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Journal of Obesity
Volume 2018, Article ID 3732753, 9 pages
Research Article

A Conservative Weight Loss Intervention Relieves Bowel Symptoms in Morbidly Obese Subjects with Irritable Bowel Syndrome: A Prospective Cohort Study

1Department of Surgery, Innlandet Hospital Trust, Gjøvik, Norway
2Unit for Applied Clinical Research, Department of Clinical and Molecular Medicine, Faculty of Medicine and Health Sciences, Norwegian University of Science and Technology, Trondheim, Norway
3Regional Centre for Child and Youth Mental Health and Child Welfare, Faculty of Medicine and Health Sciences, Norwegian University of Science and Technology, Trondheim, Norway
4Department of Research, Innlandet Hospital Trust, Brumunddal, Norway

Correspondence should be addressed to Martin Aasbrenn; moc.liamg@nnerbsaa.nitram

Received 23 June 2017; Revised 18 December 2017; Accepted 26 December 2017; Published 1 March 2018

Academic Editor: Aron Weller

Copyright © 2018 Martin Aasbrenn et al. This is an open access article distributed under the Creative Commons Attribution License, which permits unrestricted use, distribution, and reproduction in any medium, provided the original work is properly cited.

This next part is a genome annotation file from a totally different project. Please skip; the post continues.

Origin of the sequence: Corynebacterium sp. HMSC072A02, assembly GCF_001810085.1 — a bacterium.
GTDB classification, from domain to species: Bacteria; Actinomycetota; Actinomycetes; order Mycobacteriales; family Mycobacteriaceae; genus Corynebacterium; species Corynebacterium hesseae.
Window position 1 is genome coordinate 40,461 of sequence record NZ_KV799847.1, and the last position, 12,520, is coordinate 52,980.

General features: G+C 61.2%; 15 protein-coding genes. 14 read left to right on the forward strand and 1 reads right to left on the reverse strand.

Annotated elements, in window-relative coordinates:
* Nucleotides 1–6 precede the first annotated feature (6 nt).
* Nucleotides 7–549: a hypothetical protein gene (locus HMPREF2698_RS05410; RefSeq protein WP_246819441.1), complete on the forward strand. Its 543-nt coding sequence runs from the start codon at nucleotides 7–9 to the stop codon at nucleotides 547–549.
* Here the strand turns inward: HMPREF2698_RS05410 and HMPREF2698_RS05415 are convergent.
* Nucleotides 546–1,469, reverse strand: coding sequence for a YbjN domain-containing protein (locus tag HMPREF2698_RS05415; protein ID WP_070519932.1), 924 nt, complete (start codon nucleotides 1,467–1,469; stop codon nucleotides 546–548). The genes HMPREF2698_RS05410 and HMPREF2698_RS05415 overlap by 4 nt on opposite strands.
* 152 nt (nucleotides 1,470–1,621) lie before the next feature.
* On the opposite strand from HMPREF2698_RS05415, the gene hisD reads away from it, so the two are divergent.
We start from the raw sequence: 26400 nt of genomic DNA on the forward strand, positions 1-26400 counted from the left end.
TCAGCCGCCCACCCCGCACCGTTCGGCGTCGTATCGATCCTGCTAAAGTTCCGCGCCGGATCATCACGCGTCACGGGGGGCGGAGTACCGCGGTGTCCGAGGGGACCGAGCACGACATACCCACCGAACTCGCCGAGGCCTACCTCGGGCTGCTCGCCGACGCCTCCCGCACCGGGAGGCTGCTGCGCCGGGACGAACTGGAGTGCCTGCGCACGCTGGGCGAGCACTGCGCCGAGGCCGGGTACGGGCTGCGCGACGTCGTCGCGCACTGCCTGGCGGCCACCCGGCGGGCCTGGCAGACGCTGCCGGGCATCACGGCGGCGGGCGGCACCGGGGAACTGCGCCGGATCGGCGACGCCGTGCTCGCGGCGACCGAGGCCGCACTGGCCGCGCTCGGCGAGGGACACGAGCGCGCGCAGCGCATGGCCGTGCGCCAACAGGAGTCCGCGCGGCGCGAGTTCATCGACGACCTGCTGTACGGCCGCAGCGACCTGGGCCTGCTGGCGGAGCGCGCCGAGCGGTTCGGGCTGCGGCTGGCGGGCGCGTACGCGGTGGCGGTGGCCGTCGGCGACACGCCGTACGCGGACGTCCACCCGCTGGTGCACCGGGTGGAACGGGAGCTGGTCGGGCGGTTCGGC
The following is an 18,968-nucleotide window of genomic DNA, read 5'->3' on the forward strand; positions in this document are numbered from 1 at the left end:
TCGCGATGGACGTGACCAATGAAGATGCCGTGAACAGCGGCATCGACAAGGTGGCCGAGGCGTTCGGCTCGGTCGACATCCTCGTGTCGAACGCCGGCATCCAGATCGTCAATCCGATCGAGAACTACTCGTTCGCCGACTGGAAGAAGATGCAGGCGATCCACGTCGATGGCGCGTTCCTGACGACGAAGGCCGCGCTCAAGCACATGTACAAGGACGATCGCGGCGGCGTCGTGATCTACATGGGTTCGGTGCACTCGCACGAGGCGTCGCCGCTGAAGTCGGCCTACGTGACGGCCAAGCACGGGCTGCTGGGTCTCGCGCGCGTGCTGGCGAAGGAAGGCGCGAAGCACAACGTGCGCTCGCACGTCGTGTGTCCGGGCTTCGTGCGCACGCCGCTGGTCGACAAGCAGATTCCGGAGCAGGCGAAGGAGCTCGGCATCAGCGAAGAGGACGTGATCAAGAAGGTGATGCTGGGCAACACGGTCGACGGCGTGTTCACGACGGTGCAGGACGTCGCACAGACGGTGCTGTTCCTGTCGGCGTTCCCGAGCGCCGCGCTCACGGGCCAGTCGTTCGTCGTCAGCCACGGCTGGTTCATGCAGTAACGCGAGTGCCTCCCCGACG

Background. Irritable bowel syndrome (IBS) is common in subjects with morbid obesity; the effect of weight loss programs on bowel symptoms is largely unknown. Methods. This prospective cohort study explored bowel symptoms, health scores, and biomarkers in subjects with morbid obesity during a six-month-long conservative weight loss intervention. Bowel symptoms were assessed with IBS-severity scoring system (IBS-SSS) and Gastrointestinal Symptom Rating Scale-IBS. Changes in all variables and associations between the changes in bowel symptoms and the other variables were analysed. Results. Eighty-eight subjects (81% females) were included. Body mass index was reduced from 42.0 (3.6) to 38.7 (3.5) (). IBS-SSS was reduced from 116 (104) to 81 (84) (). In all, 19 out of 25 variables improved significantly. In subjects with and without IBS at inclusion, the improvement in IBS-SSS was 88 (95% CI 55 to 121) and 10 (95% CI −9 to 29), respectively. Improved bowel symptoms were associated with improved subjective well-being, sense of humour, and vitamin D and negatively associated with reduced body mass index. Conclusion. Body mass index and health scores improved during a conservative weight loss intervention. Subjects with IBS before the intervention had a clinically significant improvement in bowel symptoms.